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Feats of Clay (V): Roland Garros Day 5 Recap

May 30th 2013

Only a handful of men’s matches unfolded on a day blighted by rain, while the women’s draw produced more results.  An avalanche of matches will cascade down Friday’s schedule of play, but here is a look at the limited events that unfolded on Thursday.

Novak Djokovic

Novak Djokovic:  The world No. 1 showed no mercy to second-round opponent Guido Pella, losing just four games in a performance more emphatic than his first match.  Djokovic may have wrapped up this victory with elevated efficiency to avoid the rain that set back most of the other men, including archrival Rafael Nadal.

Bethanie Mattek-Sands:  Notching the most significant upset in the women’s draw so far, this revitalized veteran knocked off world No. 6 Li Na.  The 2011 champion here had produced mixed results this clay season, so the result did not astonish as much as it could have. Mattek-Sands weathered two rain delays and a fast start by Li to reverse the momentum midway through the match and finish it with ease.

Grigor DimitrovGrigor Dimitrov:  This rising star set up a rematch of his Madrid thriller against Djokovic, whom he upset there in three sets.  More importantly, Dimitrov finally reached the third round of a major for the first time.  An accommodating draw helpd his progress, including an anonymous Frenchman in the second round.  Since Dimitrov also beat the rain, he will enter the Djokovic clash on full rest.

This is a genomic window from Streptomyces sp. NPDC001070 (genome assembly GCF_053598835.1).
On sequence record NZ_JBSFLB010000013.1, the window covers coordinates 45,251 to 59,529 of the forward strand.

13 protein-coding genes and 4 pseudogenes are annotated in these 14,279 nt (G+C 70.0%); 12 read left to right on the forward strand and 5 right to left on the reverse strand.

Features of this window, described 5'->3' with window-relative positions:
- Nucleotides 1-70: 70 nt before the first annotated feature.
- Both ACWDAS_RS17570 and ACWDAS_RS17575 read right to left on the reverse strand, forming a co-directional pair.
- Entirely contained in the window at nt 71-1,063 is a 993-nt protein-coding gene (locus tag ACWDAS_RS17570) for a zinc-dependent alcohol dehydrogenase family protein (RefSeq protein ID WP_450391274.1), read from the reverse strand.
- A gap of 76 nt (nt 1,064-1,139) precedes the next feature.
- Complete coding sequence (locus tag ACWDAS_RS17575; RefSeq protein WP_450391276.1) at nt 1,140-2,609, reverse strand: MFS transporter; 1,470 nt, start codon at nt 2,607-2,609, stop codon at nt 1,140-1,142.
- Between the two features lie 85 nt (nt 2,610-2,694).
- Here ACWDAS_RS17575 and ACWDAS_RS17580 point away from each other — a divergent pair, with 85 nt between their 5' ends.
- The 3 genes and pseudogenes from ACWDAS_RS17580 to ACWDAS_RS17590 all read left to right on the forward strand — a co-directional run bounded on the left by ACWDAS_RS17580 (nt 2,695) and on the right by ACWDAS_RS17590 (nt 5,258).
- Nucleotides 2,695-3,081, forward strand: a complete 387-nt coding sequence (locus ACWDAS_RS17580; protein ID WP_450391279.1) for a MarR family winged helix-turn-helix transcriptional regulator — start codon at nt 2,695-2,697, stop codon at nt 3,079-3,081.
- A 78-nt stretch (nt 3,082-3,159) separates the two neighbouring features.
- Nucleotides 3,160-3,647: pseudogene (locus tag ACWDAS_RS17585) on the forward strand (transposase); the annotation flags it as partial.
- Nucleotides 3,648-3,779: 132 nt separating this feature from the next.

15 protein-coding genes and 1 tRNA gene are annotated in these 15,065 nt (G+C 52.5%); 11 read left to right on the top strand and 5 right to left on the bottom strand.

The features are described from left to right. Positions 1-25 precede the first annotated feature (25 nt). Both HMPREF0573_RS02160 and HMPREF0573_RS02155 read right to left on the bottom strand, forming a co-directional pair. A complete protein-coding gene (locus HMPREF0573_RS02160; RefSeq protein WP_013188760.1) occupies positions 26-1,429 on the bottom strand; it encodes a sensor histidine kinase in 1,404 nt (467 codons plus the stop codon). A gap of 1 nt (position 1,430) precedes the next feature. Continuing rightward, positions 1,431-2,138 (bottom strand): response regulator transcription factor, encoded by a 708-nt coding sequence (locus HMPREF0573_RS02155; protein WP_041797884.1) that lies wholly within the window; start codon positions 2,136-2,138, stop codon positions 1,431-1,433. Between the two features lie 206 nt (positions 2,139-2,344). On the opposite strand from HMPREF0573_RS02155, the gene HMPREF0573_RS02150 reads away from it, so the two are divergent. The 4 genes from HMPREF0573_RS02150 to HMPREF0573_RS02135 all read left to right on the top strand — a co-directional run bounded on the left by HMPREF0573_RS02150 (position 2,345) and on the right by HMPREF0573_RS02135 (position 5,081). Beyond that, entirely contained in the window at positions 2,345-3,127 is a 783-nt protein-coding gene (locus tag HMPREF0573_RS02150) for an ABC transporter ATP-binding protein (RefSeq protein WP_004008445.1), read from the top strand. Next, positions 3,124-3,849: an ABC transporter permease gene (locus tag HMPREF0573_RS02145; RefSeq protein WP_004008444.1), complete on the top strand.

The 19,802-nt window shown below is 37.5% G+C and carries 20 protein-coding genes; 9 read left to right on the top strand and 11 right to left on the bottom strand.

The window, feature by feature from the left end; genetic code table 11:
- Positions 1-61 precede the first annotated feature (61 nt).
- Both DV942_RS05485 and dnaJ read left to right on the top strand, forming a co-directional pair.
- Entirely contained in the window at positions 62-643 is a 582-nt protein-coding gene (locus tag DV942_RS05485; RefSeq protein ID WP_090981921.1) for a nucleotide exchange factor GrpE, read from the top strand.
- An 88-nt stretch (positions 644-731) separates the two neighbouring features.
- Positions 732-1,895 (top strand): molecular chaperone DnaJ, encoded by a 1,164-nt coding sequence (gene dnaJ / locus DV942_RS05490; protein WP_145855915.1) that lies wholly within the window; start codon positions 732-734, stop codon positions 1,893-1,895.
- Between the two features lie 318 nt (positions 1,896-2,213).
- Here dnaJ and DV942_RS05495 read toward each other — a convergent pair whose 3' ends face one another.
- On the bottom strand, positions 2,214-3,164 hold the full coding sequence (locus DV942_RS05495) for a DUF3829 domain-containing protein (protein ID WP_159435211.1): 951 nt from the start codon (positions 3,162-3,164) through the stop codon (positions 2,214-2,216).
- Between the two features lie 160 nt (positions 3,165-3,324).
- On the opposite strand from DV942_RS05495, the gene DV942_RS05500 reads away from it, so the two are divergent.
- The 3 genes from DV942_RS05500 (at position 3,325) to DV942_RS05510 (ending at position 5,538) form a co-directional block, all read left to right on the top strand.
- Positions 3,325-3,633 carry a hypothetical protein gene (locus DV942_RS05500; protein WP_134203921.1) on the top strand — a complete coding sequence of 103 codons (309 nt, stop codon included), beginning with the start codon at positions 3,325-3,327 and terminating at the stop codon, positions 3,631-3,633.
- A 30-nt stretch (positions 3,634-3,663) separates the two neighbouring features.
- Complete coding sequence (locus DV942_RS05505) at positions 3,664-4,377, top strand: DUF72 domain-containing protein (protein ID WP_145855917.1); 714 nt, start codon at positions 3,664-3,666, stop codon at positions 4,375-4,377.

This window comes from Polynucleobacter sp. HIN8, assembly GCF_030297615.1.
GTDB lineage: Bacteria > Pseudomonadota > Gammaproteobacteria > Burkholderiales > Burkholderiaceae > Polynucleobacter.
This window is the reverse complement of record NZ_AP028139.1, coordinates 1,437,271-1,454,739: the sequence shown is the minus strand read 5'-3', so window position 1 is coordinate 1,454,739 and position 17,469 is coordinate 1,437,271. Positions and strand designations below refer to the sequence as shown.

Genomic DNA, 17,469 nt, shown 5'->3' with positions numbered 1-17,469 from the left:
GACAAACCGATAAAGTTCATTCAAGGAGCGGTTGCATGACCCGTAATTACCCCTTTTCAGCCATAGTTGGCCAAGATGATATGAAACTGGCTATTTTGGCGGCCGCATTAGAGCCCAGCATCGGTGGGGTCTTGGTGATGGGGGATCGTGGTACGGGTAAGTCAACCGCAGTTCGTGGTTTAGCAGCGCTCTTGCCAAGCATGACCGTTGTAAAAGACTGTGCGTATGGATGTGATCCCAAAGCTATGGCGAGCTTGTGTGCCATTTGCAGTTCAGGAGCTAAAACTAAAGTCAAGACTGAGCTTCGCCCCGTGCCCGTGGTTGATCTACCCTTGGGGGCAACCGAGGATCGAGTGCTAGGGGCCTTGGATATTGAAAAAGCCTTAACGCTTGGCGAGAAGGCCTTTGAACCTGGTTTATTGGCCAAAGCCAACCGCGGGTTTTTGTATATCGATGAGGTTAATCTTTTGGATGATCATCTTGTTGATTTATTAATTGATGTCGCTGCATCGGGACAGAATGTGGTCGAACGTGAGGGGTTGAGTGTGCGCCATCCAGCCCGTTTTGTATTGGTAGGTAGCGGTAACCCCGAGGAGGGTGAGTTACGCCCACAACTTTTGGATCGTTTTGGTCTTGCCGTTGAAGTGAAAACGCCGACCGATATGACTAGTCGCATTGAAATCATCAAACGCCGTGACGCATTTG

Samantha Stosur:  Dominant in the first round, the 2010 finalist  advanced routinely through a dangerous second-round match against a Frenchwoman on Court Philippe Chatrier.  Stosur has displayed traces of frailty in situations such as these that test a favorite’s nerves, but she never permitted Kristina Mladenovic a flicker of real hope.

Jelena JankovicJelena Jankovic:  The former No. 1 has reached three Roland Garros semifinals, like Stosur, and brings encouraging form to their third-round rematch of a 2010 semifinal.  Jankovic conceded just three games to young Spanish talent Garbine Muguruza, playing with more purpose than she often has during her decline.  Successes at small tournaments earlier in the clay season may have meant something after all.

Benoit Paire:  Among the many Frenchmen who have shone this week, Paire has built on the momentum from his Rome semifinal to reach the third round.  After he trailed Marcos Baghdatis by a set and a break since then, he has won six consecutive sets with uncharacteristically disciplined play.

Jamie Hampton:  Bouncing back from a marathon victory that reached 9-7 in the third set, she withstood any lingering fatigue with a more comfortable second-round win.  Outside Melanie Oudin’s first loss, in fact, American women have enjoyed their visits to Roland Garros more than most would have expected.

Sloane StephensSloane Stephens:  The Australian Open semifinalist and American No. 2 has shown signs of emerging from her recent slump this month.  A straight-sets win over Vania King moved Stephens within range of reaching the second week at Roland Garros, the site of her major breakthrough last year.  

Paula Ormaechea:  Defeating last year’s quarterfinalist Yaroslava Shvedova, the Argentine qualifier echoed the form that she showed in reaching a clay final earlier this spring.  An intriguing contrast of styles in a third-round meeting with Mattek-Sands awaits.